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366
TONO-BUNGAY

It was a mysterious inexplicable dive. The thing it seemed without rhyme or reason was kicking up its heels in the air. The bang followed immediately and I perceived I was falling rapidly.

I was too much taken by surprise to think of the proper cause of the report. I don't even know what I made of it. I was obsessed I suppose by that perpetual dread of the modern aeronaut, a flash between engine and balloon. Yet obviously I wasn't wrapped in flames. I ought to have realized instantly it wasn't that. I did at any rate, whatever other impressions there were, release the winding of the outer net and let the balloon expand again and that no doubt did something to break my fall. I don't remember doing that. Indeed all I do remember is the giddy effect upon the landscape of falling swiftly upon it down a flat spiral, the hurried rush of fields and trees and cottages on my left shoulder and the overhung feeling as if the whole apparatus was pressing down the top of my head. I didn't stop or attempt to stop the screw. That was going on swish, swish, swish all the time.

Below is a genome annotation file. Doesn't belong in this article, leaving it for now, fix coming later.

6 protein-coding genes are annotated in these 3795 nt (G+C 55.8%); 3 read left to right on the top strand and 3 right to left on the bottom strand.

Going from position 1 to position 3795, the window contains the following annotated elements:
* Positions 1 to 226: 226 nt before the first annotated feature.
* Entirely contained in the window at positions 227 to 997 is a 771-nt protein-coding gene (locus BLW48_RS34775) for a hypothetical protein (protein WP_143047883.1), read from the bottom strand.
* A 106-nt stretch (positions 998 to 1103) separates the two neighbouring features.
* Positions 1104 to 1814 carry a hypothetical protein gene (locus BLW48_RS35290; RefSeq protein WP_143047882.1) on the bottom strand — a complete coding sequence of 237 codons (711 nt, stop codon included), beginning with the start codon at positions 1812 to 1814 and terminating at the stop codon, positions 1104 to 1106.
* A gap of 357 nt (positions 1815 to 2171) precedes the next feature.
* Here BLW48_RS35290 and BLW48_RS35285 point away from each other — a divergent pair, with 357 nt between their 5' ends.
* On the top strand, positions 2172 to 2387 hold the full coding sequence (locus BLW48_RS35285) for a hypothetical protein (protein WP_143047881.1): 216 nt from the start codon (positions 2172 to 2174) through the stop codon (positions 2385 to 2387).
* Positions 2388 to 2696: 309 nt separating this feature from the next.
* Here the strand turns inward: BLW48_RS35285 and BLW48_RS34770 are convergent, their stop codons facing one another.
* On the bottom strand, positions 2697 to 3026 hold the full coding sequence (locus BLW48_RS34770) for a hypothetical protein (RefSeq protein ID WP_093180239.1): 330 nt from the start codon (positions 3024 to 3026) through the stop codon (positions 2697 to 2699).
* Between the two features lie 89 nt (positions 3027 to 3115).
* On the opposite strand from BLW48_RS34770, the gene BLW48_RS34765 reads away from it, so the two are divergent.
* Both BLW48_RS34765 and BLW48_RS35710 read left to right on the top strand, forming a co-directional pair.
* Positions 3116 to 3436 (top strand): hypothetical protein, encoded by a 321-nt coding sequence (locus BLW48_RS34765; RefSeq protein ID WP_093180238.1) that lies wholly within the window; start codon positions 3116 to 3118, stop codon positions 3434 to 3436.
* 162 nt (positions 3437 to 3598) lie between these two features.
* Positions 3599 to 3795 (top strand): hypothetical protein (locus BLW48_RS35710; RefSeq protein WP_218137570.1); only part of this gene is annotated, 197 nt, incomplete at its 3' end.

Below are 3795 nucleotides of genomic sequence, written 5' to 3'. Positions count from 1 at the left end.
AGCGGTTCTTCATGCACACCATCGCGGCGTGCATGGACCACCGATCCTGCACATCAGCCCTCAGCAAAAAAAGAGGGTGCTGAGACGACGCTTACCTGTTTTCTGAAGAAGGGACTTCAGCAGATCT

Cothope really knows more about the fall than I do. He describes the easterly start, the tilt, and the appearance and bursting of a sort of bladder aft. Then down I swooped, very swiftly but not nearly so steeply as I imagined I was doing. "Fifteen or twenty degrees," said Cothope, "to be exact." From him it was that I learnt that I let the nets loose again and so arrested my fall. He thinks I was more in control of myself than I remember. But I do not see why I should have forgotten so excellent a resolution. His impression is that I was really steering and trying to drop into the Farthing Down beeches. "You hit the trees," he said, "and the whole affair stood on its nose among